The statistics style report19 December 09. [link] PDF version
It may sound like an oxymoron, but there is such a thing as fashionable statistical analysis. Where did this come from? How is it that our tests for Truth, upon which all of science relies, can vacillate from season to season like hemlines?
Before discussing those questions, let me tap on the brake, and point out that statistics as a whole is not arbitrary. The Central Limit Theorem is a mathematical theorem like any other, and if you believe the basic assumptions of mathematics, you have to believe the CLT. The CLT and developments therefrom were the basis of stats for a century or two there, from Gauss on up to the early 1900s when the whole system of distributions (Binomial, Bernoulli, Gaussian, t, chi-squared, Pareto) was pretty much tied up. Much of this, by the way, counts not as statistics but as probability.
Next, there's the problem of using these objective truths to describing reality. That is, there's the problem of writing models. Models are a human invention to describe nature in a human-friendly manner, and so are at the mercy of human trends. Allow me to share with you my arbitrary, unsupported, citation-free personal observations.
The first thread of trendiness is technology-driven. In every generation, there's a line you've got to draw and say `everything after this is computationally out of reach, so we're assuming it away', and the assume-it-away line drifts into the distance over time. Here's a little something from a 1939 stats textbook on fitting time trends (Arkin and Colton, 1939, p 43):
To fit a trend by the freehand method draw a line through a graph of the data in such a way as to describe what appears to the eye to be the long period movement. ...The drawing of this line need not be strictly freehand but may be accomplished with the aid of transparent straight edge or a “French” curve.
As you can imagine, this advice does not appear in more recent stats texts. In this respect, a stats text can actually become obsolete. But as time passes, approximations like this are replaced by new techniques that were before just written off as impossible. [Now reading: Hastie and Tibshirani (1990), who offer a few hundred pages on computational methods to do what was done by freehand above.]
Computational ability has brought about two revolutions in statistics. The first is the linear projection (aka, regression). Running a regression requires inverting a matrix, with dimension equal to the number of variables in the regression. A two-by-two matrix is easy to invert (¿remember all that about ad - bc?) but it gets significantly more computationally difficult as the number of variables rises. If you want to run a ten-variable regression using a hand calculator, you'll need to set aside a few days to do the matrix inversion. My laptop will do the work in 0.002 seconds. It's still in under a second up to about 500 by 500, but 1,000 by 1,000 took 8.9 seconds. That includes the time it took to generate a million random numbers.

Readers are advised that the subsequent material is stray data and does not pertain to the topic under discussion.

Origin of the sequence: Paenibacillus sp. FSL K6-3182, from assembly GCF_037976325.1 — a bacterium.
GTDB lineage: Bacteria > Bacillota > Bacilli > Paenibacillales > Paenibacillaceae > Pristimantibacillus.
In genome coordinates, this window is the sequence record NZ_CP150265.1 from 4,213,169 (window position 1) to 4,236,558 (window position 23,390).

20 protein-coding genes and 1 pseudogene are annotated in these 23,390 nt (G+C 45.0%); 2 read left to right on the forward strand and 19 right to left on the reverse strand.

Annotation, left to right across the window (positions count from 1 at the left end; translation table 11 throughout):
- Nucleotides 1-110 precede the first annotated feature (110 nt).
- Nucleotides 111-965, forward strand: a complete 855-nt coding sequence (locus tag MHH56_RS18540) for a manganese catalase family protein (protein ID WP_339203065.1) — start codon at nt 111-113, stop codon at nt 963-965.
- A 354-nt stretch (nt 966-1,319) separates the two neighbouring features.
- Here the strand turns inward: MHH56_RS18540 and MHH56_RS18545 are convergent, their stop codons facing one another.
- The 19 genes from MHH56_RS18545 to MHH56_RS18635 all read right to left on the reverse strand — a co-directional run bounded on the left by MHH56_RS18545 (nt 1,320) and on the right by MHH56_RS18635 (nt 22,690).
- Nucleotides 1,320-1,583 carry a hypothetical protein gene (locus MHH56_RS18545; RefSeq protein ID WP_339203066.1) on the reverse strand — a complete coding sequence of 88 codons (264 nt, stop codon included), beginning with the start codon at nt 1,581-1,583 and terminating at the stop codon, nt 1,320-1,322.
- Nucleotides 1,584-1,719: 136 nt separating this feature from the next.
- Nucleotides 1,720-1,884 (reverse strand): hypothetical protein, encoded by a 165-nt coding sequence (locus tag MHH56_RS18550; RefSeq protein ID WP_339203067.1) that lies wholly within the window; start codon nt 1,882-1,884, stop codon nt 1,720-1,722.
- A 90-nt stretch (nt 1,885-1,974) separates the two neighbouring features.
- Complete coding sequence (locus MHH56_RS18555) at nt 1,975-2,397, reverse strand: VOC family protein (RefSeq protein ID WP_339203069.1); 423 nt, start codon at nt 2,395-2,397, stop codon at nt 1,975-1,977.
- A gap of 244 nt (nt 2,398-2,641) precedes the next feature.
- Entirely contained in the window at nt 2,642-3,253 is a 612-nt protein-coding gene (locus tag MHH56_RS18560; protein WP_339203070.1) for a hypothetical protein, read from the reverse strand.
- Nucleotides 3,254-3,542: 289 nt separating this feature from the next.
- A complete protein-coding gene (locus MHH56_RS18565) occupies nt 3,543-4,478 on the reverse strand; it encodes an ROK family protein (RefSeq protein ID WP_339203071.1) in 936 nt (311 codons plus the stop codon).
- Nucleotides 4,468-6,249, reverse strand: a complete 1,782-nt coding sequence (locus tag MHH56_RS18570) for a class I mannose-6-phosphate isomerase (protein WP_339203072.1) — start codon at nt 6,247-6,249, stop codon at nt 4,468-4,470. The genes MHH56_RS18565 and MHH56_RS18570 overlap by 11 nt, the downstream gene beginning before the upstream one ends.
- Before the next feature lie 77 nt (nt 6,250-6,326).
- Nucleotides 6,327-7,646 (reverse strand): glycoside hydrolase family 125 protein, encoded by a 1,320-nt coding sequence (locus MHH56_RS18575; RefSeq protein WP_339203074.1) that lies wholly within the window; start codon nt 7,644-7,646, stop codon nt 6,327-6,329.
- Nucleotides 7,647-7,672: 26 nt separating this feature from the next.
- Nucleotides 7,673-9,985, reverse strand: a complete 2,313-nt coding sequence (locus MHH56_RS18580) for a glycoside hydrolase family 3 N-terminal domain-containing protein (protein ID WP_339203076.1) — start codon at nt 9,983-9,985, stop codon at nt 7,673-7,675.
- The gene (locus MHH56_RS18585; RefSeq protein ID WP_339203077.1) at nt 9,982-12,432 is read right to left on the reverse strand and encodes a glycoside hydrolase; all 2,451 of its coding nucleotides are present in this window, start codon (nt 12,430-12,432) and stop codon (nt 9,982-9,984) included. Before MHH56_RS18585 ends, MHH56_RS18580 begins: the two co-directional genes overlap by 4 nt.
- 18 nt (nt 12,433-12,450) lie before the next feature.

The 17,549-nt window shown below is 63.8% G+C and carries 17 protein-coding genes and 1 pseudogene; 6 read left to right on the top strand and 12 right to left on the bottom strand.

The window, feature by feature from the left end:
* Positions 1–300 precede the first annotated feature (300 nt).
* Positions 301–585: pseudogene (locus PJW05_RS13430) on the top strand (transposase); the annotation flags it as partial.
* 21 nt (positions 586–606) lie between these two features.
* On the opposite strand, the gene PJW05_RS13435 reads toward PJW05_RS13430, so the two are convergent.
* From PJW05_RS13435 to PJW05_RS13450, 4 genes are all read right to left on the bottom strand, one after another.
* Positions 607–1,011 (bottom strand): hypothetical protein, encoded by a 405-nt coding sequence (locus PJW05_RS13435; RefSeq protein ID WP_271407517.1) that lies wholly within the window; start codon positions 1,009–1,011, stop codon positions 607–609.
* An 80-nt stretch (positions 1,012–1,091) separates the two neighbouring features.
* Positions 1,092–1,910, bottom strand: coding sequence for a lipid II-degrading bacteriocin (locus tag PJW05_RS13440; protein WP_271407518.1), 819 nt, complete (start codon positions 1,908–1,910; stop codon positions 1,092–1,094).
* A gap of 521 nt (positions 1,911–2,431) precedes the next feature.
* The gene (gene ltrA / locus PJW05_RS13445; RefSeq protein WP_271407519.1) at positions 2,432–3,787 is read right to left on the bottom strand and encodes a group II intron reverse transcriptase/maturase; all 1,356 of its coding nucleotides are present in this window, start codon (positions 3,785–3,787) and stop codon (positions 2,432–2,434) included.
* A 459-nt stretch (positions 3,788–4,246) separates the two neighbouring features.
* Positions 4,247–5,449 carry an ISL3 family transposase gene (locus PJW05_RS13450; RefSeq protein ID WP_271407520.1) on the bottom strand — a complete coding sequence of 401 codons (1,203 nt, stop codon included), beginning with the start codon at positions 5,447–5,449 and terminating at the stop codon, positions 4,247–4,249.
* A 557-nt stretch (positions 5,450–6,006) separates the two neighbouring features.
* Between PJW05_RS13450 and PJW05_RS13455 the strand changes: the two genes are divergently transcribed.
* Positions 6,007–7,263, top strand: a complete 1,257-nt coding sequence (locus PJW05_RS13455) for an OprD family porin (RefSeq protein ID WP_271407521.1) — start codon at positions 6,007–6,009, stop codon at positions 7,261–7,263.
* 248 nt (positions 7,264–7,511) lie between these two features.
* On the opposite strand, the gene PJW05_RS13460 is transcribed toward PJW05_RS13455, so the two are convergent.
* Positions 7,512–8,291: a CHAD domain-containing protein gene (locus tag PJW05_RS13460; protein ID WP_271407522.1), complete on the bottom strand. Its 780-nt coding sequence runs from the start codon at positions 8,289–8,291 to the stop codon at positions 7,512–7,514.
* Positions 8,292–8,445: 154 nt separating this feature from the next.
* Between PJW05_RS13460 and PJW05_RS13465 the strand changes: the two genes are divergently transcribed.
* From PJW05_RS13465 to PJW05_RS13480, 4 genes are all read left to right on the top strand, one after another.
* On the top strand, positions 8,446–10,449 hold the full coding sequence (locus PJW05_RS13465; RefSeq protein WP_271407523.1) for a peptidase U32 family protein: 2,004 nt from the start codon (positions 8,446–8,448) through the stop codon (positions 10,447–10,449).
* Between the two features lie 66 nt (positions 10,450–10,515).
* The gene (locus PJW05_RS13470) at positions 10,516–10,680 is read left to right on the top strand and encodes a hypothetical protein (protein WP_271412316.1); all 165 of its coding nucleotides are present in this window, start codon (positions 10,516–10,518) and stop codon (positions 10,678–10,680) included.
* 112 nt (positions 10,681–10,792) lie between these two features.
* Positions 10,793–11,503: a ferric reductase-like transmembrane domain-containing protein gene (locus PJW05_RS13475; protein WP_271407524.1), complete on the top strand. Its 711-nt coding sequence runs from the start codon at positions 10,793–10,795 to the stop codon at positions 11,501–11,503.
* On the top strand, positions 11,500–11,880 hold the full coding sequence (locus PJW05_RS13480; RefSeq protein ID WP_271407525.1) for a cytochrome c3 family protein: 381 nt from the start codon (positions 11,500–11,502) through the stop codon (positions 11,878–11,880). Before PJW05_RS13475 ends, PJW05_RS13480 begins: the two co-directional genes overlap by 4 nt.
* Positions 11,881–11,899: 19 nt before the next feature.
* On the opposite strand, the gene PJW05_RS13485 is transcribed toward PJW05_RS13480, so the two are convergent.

So revolution number one, when computers first came out, was a shift from simple correlations and analysis of variance and covariance to linear regression. This was the dominant paradigm from when computers became common until a few years ago.
The second revolution was when computing power became adequate to do searches for optima. Say that you have a simple function to take in inputs and produce an output therefrom. Given your budget for inputs, what mix of inputs maximizes the output? If you have the function in a form that you can solve algebraically, then it's easy, but let us say that it is somehow too complex to solve via Lagrange multipliers or what-have-you, and you need to search for the optimal mix.
You've just walked in on one of the great unsolved problems of modern computing. All your computer can do is sample values from the function--if I try these inputs, then I'll get this output--and if it takes a long time to evaluate one of these samples, then the computer will want to use as few samples as possible. So what is the method of sampling that will find the optimum in as few samples as possible? There are many methods to choose from, and the best depends on enough factors that we can call it an art more than a science.
In the statistical context, the paradigm is to look at the set of input parameters that will maximize the likelihood of the observed outcome. To do this, you need to check the likelihood of every observation, given your chosen parameters. For a linear regression, the dimension of your task was equal to the number of regression parameters, maybe five or ten; for a maximum likelihood calculation, the dimension is related to the number of data points, maybe a thousand or a million. Executive summary: the problem of searching for a likelihood function's optimum is significantly more computationally intensive than running a linear regression.
So it is no surprise that in the last twenty years, we've seen the emergence of statistical models built on the process of finding an optimum for some complex function. Most of the stuff below is a variant on the search-the-space method. But why is the most likely parameter favored over all others? There's the Cramer-Rao Lower Bound and the Neyman-Pearson Lemma, but in the end it's just arbitrary. Gauss had no theorems that this framework gives superior models relative to linear projection, but it does make better use of computing technology.
Statistical modeling sees the same cycles, and the fluctuation here is between the parsimony of having models that have few moving parts and the descriptiveness of models that throw in parameters describing the kitchen sink. In the past, parsimony won out on statistical models because we had the technological constraint.
If you pick up a stats textbook from the 1950s, you'll see a huge number of methods for dissecting covariance. The modern textbook will have a few pages describing a Standard ANOVA (analysis of variance) Table, as if there's only one. This is a full cycle from simplicity to complexity and back again. Everybody was just too overwhelmed by all those methods, and lost interest in them when linear regression became cheap.